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Accessing CCAC Care

On any given day across our vast region, the North East CCAC provides care and support to 15,000 individuals at home, in school or in the community. There are many different paths to CCAC care, but each and every one involves a CCAC Access Care Coordinator. In 2014-2015, our Access teams transitioned close to 34,000 people – that's almost 100 patients a day – from hospital to home, or onto CCAC care from the community.

Talking to that many people every day about their care needs offers a great opportunity to examine what you are doing well, and what you can do to enhance the patient experience. Our Access teams have utilized this frontline expertise to develop innovative ways to ease each patient's journey as they transition between care venues. How are we doing?  

For one, we are reducing wait times by working with existing assessments and referral information, for example, from Long-Term Care Homes, which means our patients don't have to tell their stories twice (or more!). This makes the development of an individualized service plan a much more pleasant experience for the patient. 

Our triage teams are working together regionally, using human resources in other branches to provide coverage during extended hours to meet priority patient needs. Managers are working regionally to assist each other in monitoring Access queues to troubleshoot when necessary and ensure our targets around referral to assessment times are being met (with success, we are pleased to report).  

In larger centres across the North East, our CCAC Access Teams are located in hospitals, where they work collaboratively with their acute care colleagues to ensure a smooth transition for patients requiring home care services following a stay in hospital. Last year alone, our Access Teams received almost 14,000 in-patient referrals, and worked with another 11,000 patients who were previously under CCAC care and needed their home care services resumed after an acute care episode.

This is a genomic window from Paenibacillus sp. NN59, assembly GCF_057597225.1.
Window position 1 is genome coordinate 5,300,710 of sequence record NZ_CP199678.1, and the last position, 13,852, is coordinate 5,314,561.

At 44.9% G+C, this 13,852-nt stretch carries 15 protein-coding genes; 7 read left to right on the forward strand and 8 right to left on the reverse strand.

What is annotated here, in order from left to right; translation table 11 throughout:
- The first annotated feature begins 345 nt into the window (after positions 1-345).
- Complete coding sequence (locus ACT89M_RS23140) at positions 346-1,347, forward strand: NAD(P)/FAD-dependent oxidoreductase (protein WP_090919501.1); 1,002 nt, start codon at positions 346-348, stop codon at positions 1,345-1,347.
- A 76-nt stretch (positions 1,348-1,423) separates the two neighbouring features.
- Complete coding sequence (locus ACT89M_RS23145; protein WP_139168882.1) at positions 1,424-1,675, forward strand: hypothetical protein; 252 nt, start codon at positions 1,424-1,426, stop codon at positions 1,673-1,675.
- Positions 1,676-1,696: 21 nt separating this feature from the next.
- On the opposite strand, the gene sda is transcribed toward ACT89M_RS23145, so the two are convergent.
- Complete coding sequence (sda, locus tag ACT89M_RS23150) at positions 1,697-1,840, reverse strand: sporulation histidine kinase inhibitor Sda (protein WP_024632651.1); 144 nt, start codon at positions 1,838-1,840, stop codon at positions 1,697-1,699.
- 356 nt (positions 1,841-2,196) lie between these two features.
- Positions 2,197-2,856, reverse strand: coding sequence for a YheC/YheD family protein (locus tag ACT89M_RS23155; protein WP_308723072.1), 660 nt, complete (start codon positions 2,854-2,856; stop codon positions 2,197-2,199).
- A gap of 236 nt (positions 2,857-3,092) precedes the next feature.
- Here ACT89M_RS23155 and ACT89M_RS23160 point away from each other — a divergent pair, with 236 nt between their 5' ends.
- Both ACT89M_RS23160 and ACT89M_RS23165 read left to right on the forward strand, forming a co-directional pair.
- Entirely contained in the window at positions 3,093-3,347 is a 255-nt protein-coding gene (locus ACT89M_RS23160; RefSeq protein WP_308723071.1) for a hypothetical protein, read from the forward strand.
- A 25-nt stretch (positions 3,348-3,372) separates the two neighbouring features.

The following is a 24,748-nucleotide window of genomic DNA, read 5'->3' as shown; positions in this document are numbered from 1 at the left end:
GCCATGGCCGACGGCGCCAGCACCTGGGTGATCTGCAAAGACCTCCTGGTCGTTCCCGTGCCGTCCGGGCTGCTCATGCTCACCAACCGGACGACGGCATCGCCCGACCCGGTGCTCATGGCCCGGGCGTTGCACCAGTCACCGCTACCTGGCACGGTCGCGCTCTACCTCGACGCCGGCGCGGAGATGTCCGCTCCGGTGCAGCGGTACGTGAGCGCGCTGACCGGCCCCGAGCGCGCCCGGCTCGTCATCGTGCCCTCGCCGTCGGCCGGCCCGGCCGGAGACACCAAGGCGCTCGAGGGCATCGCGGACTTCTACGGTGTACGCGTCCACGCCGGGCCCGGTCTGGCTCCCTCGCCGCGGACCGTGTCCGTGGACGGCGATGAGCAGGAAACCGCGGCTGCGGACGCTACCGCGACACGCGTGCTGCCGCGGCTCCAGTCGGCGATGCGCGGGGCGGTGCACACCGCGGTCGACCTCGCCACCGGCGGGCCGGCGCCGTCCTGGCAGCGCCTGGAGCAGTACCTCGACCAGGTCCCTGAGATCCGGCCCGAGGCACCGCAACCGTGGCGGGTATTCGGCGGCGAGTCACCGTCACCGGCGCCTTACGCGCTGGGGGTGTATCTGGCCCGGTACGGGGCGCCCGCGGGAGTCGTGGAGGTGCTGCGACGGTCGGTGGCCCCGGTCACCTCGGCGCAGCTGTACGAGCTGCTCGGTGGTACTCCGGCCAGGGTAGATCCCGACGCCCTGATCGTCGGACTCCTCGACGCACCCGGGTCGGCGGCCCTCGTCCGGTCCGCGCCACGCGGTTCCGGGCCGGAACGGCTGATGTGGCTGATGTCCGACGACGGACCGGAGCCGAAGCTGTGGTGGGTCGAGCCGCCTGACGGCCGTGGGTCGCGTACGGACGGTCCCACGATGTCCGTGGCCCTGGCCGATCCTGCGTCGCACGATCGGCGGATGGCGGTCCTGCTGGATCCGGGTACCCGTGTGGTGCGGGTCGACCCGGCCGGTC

In many cases, patients can be assessed for home care services while still in the emergency department (ED), helping to avoid an unnecessary hospital admission. At the Sault Area Hospital for example, CCAC Care Coordinator Sunnie Robertson collaborates daily with the hospital's Geriatric Emergency Management (GEM) nurse. Using the new e-Notification system, Sunnie knows immediately when a CCAC patient has arrived in the emergency department. By informing the ED team of the CCAC services currently in place, serving as a resource to re-evaluate patient needs and providing counsel to family members and caregivers, Sunnie plays an important role in the decision around whether a patient needs to be admitted to hospital or discharged with CCAC support in the home. In 2014-2015, over 2500 ED referrals were coordinated by CCAC Access teams across the region. 

Outside of hospital to home transitions, many of our patients come to us through community referrals – approximately 10,000 per year. Community Access teams are skilled in identifying each individual's health care needs, in consultation with family, friends and other informal sources of information. Research has shown that we are maintaining increasingly complex patients in home, helping them to live as independently as possible and avoiding unnecessary trips to hospital. 

The North East Community Care Access Centre will continue its efforts to expedite referrals from both hospital and community to ensure patients and their families receive the care they need, in the right place, at the right time.  

The CCAC's Sunnie Robertson, ED Care Coordinator and Elizabeth Dionisi, Access Team Assistant, work as a team with Heather Koskela, SAH GEM nurse, and Maureen Lowe, SAH ED Supervisor to ease patients' transitions from hospital to home